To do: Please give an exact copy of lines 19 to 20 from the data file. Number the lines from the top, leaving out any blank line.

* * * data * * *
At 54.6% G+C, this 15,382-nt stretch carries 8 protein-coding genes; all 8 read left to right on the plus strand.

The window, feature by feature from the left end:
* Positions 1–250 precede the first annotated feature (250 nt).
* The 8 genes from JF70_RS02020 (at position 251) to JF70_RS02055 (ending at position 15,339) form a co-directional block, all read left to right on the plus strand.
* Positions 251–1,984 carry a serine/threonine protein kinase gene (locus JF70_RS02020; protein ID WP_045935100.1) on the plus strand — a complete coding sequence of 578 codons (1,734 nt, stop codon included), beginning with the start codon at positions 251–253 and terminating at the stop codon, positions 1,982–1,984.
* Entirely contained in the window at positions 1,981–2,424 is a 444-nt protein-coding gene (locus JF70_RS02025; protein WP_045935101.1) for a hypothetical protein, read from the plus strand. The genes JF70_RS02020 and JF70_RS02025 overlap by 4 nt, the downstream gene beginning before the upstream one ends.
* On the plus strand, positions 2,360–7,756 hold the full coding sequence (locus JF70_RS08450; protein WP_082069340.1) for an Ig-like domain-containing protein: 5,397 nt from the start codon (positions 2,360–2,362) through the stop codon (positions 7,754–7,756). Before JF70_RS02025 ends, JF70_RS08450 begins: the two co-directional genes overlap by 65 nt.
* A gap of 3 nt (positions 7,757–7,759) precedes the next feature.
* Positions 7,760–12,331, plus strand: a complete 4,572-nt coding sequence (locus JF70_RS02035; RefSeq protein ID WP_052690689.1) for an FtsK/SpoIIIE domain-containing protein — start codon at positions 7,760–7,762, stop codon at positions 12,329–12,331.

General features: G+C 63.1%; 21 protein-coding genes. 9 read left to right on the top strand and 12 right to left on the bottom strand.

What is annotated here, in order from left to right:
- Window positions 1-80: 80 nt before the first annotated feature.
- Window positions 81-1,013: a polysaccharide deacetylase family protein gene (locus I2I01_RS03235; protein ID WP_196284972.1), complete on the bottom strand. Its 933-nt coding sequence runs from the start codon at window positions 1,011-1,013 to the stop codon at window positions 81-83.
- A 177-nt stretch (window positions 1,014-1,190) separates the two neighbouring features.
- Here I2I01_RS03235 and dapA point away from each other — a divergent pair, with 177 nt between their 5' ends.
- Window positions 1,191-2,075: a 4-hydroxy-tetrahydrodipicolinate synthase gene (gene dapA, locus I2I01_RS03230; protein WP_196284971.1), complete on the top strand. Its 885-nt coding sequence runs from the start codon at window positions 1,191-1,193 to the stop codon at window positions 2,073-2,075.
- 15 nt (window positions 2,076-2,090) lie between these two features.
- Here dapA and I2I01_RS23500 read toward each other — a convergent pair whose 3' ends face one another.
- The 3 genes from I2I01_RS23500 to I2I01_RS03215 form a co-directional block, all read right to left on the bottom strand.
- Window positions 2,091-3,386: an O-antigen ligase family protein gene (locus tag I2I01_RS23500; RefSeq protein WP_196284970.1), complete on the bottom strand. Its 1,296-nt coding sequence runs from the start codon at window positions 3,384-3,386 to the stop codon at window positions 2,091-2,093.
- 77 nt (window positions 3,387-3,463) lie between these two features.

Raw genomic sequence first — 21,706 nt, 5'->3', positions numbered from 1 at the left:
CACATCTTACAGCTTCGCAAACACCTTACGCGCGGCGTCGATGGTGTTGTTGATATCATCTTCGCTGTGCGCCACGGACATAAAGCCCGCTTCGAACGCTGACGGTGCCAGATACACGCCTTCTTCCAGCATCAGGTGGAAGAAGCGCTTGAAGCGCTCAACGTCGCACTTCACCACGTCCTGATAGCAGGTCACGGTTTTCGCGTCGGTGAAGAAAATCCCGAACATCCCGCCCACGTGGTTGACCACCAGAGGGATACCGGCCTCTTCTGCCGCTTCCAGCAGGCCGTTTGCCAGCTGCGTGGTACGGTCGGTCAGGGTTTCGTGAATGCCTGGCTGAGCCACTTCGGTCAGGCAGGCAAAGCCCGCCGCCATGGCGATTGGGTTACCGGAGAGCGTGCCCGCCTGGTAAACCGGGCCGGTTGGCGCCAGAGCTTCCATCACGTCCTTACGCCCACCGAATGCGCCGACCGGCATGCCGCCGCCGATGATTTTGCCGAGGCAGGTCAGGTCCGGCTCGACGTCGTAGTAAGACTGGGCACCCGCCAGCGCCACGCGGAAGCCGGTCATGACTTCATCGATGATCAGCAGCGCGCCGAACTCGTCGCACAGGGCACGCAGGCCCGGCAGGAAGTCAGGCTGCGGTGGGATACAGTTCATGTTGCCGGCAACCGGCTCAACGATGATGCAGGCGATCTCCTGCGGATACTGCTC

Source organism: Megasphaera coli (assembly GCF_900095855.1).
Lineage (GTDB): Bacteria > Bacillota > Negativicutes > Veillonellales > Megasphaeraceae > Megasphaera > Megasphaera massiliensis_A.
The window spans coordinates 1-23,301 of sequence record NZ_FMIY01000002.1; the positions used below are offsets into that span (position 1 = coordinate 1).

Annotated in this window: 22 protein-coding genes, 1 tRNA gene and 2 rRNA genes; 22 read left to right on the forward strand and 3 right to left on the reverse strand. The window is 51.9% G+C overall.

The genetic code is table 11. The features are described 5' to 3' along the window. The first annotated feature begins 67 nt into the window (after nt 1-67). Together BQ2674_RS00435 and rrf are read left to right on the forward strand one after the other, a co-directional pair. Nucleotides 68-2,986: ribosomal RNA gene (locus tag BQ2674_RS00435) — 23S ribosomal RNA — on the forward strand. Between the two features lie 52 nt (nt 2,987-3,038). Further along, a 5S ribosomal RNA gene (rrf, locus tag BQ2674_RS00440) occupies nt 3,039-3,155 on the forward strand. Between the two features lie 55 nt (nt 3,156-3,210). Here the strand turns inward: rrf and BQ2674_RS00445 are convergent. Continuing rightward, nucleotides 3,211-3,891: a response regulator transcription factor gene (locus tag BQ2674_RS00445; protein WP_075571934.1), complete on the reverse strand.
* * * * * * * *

- The 3 genes from I2I01_RS23500 to I2I01_RS03215 form a co-directional block, all read right to left on the bottom strand.
- Window positions 2,091-3,386: an O-antigen ligase family protein gene (locus tag I2I01_RS23500; RefSeq protein WP_196284970.1), complete on the bottom strand. Its 1,296-nt coding sequence runs from the start codon at window positions 3,384-3,386 to the stop codon at window positions 2,091-2,093.